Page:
But the Capital Research Center (CRC), a nonpartisan watchdog organization that monitors the activities of nonprofit groups is not so sure. CRC reported in its August 2007 newsletter "Foundation Watch" (”Al Gore’s Carbon Crusade: The Money and Connections Behind It,” by Deborah Corey Barnes), Mr. Gore "has established a network of organizations to promote the so-called climate crisis."

The report also noted GIM’s role in the climate change business. It said, "GIM appears to have considerable influence over the major carbon credit trading firms that currently exist: the Chicago Climate Exchange (CCX) in the U.S. and the Carbon Neutral Company CNC) in Great Britain. CCX is the only firm in the U.S. that claims to trade carbon credits." It also revealed that Mr. Gore’s nonprofit arm "Alliance for Climate Protection (ACP), budgeted $300 million to promote climate change.

CRC concludes, "If carbon emissions trading ever comes to the United States, Al Gore will be uniquely positioned to cash in....Meanwhile, Gore is pushing for tougher environmental regulations on the private sector. It wants “cap-and-trade” legislation so that companies will be forced to lower their greenhouse gas emissions and buy carbon credits."


Global Warming Revisited

In the May 2001 Freeman I published “Unprecedented Global Warming?” which noted that climate change (global warming and global cooling) is a continuing phenomenon and that what we’ve witnessed in the last 25 years is “by no means unprecedented.” The Medieval Warm Period (800-1300), which took place without SUVs, power plants, or factories, was warmer than it is today. Crippling our economy to solve a minor (or nonexistent) future problem struck me as a serious mistake.

That article was tantamount to heresy among those who devoutly believe in anthropogenic (manmade) global warming. A physics professor responded, “Heberling’s commentary is the latest in a long list of junk-science commentaries about climate change. Heberling, who is not a scientist, but rather the president of a small business school, repeats several old and misleading ideas.”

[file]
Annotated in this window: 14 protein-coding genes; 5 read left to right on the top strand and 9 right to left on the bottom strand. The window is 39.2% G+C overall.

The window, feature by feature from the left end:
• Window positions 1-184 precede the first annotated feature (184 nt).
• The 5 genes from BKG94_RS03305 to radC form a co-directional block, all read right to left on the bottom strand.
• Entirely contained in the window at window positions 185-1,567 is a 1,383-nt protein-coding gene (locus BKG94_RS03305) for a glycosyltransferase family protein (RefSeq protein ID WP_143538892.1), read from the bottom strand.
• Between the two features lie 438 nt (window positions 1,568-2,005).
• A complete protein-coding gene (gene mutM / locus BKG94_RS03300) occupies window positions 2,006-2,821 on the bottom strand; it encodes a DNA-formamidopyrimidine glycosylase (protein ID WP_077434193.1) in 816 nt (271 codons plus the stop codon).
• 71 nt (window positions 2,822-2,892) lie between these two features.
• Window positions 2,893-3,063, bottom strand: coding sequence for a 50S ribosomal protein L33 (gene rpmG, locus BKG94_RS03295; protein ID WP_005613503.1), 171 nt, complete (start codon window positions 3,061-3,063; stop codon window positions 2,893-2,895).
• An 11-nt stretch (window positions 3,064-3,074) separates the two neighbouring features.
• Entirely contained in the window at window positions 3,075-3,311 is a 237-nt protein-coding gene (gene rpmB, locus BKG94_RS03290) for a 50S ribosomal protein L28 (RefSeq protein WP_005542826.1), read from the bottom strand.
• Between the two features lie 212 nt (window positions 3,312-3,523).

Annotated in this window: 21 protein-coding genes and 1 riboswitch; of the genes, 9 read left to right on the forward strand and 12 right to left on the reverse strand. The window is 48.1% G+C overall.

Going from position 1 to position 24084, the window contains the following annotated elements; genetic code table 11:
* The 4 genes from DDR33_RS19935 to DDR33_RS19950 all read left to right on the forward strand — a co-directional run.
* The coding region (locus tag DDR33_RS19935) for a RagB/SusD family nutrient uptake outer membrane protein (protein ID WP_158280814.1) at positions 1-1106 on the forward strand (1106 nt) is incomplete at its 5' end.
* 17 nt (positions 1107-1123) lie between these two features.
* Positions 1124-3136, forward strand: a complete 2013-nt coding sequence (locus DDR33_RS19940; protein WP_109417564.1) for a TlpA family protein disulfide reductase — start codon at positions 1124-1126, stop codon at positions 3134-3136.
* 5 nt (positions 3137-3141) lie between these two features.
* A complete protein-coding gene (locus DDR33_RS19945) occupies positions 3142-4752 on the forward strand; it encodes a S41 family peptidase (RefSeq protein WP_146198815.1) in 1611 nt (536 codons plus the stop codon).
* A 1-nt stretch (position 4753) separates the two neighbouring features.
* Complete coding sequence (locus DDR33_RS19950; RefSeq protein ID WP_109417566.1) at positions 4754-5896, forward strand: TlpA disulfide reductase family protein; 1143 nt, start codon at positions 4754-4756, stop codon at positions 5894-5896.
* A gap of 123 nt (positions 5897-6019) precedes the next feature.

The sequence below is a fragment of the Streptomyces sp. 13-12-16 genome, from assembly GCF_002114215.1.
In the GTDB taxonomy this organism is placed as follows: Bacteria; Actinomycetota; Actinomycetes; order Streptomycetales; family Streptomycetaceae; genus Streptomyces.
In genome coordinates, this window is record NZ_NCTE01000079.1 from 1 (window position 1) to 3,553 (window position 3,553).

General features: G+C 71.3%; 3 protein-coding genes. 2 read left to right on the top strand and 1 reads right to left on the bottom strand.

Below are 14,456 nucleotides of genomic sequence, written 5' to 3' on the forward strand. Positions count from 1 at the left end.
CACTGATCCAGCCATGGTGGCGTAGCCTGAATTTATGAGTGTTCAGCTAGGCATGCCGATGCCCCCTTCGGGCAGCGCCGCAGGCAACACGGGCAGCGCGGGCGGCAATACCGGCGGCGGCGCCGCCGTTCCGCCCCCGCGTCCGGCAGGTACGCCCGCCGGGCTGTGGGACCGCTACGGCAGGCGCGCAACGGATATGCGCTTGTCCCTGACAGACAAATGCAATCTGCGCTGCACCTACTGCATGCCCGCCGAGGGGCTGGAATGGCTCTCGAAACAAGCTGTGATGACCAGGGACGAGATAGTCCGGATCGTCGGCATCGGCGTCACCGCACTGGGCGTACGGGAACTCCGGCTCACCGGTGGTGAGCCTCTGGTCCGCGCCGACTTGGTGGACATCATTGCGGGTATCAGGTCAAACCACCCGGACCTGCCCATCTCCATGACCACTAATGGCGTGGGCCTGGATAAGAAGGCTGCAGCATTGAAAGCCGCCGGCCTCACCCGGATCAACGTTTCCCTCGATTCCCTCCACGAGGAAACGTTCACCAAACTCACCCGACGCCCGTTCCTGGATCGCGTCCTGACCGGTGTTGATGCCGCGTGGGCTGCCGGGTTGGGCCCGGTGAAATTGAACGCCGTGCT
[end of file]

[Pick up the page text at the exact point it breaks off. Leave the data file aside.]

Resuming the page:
Of course, Al Gore, the Nobel laureate who has made global warming his cause, is not a scientist. He has a B.A. in government. For the record, I have a B.S. from Cornell University, where I took courses in physics, chemistry, geology, and meteorology. However, this makes little difference because my sin was to downplay the severity of global warming, and too many people and organizations are tied financially to the “crisis.”

As MIT atmospheric physicist Richard Lindzen puts it, “Ambiguous scientific statements about climate are hyped by those with a vested interest in alarm, thus raising the political stakes for policymakers who provide funds for more science to feed more alarm to increase the political stakes. Indeed, the success of climate alarmism can be counted in the increased federal spending on climate research from a few hundred million dollars pre-1990 to $1.7 billion today.”

The Government Accountability Office says that for over 15 years the federal government has funded programs to study the earth’s climate and to reduce emissions of carbon dioxide and other greenhouse gases linked to climate change. A review of the number of government agencies and the amount of government money devoted to “climate change” is staggering. Nine of the 15 cabinet-level departments receive significant funding for climate-change activities. A 2007 White House press release boasted, “The President has devoted $37 billion to climate-change-related activities since 2001.” The U.S. Global Change Research Program, which has 13 federal agency participants, has made the largest scientific investment in climate change research at $20 billion over a 13-year period. The federal organizations with the largest budgets devoted to climate-change activities include NASA, the National Science Foundation, the Department of Energy, and the National Oceanic and Atmospheric Administration.

For those who embrace big government and centralized planning, the global-warming crisis has been a godsend. Under the mantra “preventing global warming,” government has greatly expanded into our daily lives. Mandates have superseded consumer choice in the areas of energy, transportation, and appliances. For example, when compared to the traditional light bulb, the new government-mandated compact fluorescent light bulb is far more expensive, loaded with mercury, and takes time to illuminate. To compensate for this delay, consumers leave the lights on. How does this help the environment or curtail global warming?

And the Horse You Rode In On

Given the billions of federal dollars at stake, it is not surprising that there would be resistance to any free flow of ideas that might question the crisis. If we don’t have a crisis, then we won’t need the government to ride in on a white horse throwing billions around to save us. It therefore becomes imperative to squelch or marginalize dissent. Name-calling, shooting the messenger, and the use of such show-stopper statements as “We have consensus” and “The debate is over” usually do the trick.